Western historiography assumes a chronological linear unfolding of progress, and early Western commentators on Asian societies tended to see them as stagnant variants of earlier phases in European history, as feudal despotisms and passive, unchanging village communities. In assessing levels of "development" or "progress" such observers looked for recognizable specialist institutions in politics and the economy; finding few such institutions, they saw only "backwardness". To most Europeans, trying to make sense of unknown societies and cultures, the alien could only be made comprehensible by identifying it with the familiar. It was then all too easy to proceed as if the unknown was simply a mutant or primitive version of the known. Ideas, social relationships and values which were literally beyond their ken, were often simply not seen at all. In their observations of both political and economic systems, they saw decline, corruption and confusion because they failed to recognize the patterns which structured society. So it seemed natural that the West should dominate such societies and guide them on the correct path.
Writing of Indonesian trade in the sixteenth and seventeenth centuries, J.C. van Leur describes a bustling world of peddlers; his account is often seen as the beginning of "Asia-centric" Indonesian history. But Braudel disagrees. Where van Leur saw peddlers, Braudel saw agents, wholesalers and travelling private traders, comparable to the men who did so much to transform the economic system of mediaeval England. Where some saw picturesque Orientals in chaotic conversation, Braudel recognized the equivalent of powerful Venetian merchants, closing deals as they paced the Rialto. He noted: "The difference in our estimates is so great . . . it is as if in the west one found it difficult to distinguish between a village market and an outdoor stock exchange."(1)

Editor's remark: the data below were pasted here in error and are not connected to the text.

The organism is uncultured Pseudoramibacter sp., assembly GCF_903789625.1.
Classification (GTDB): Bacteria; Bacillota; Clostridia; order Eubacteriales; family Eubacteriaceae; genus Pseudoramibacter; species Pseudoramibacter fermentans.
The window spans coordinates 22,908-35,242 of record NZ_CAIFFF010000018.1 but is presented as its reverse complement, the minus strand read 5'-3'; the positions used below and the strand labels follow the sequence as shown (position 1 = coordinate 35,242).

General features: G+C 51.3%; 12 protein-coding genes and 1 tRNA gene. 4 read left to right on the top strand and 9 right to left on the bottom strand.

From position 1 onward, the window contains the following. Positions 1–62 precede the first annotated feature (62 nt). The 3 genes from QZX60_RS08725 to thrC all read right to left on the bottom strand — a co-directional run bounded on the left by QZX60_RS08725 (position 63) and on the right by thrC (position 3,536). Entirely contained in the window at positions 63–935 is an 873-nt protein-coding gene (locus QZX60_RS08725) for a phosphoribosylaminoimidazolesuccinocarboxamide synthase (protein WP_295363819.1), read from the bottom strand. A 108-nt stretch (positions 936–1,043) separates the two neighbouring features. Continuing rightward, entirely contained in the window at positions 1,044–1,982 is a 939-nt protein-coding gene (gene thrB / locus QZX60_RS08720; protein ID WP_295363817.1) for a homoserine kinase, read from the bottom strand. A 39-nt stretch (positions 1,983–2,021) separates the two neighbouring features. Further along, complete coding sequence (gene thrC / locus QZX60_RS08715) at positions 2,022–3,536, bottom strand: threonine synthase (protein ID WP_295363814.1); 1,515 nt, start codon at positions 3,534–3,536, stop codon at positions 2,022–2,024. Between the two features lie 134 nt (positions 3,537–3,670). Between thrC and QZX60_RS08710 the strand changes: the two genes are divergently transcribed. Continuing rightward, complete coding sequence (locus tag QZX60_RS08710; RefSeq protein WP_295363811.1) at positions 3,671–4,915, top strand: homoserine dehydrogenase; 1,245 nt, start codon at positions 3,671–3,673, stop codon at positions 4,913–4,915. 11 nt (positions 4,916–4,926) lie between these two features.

As Chaudhuri has observed, some parts of Asia, including Ming China and Mughal India "were working towards intensification of the market, development of commercial capital, a greater degree of industrial control exercised by merchants over artisans, and monetization of state fiscal arrangements".(2) In areas of Asia associated with long distance trade, there were parallels with developments in sixteenth and seventeenth century Europe, though not always recognized as such. Some have asked, why then did Asia "fail", why did no Western-style middle class or industrial capitalism develop? Although the question may be both naive and arrogant in its assumptions as to the centrality of a simplified Western model, it has stimulated interesting polemics.(3) Possible explanations have ranged from accounts of the deindustrialization of India, the development of underdevelopment, to Weberian emphases on religious factors. Economic decline has also often been seen as rooted in the failure of Asian societies to maintain the "proper" distinctions between political and economic spheres (a view based on ideologically inclined misreadings of European history). Consequently, elite intervention, manipulation and corruption prevented the development of a healthy independent middle class. While there is no doubt that early Southeast Asian trade was subject to close political control,(4) the idea that European economic activity in the region retained a market purity is naive at best.
This debate falls beyond my brief, though I will note that Braudel describes the discussion on the nature of Asian trade as being "the essential problem of the history of the modern world".(5) My more modest aim - which nonetheless must be set against this background - is to trace developments in the periphery of the Malay world over two hundred years, focusing firstly upon the relationship of political power and economic activity, and secondly on how our perceptions of that past have influenced our judgment. There are several reasons for undertaking this exercise. …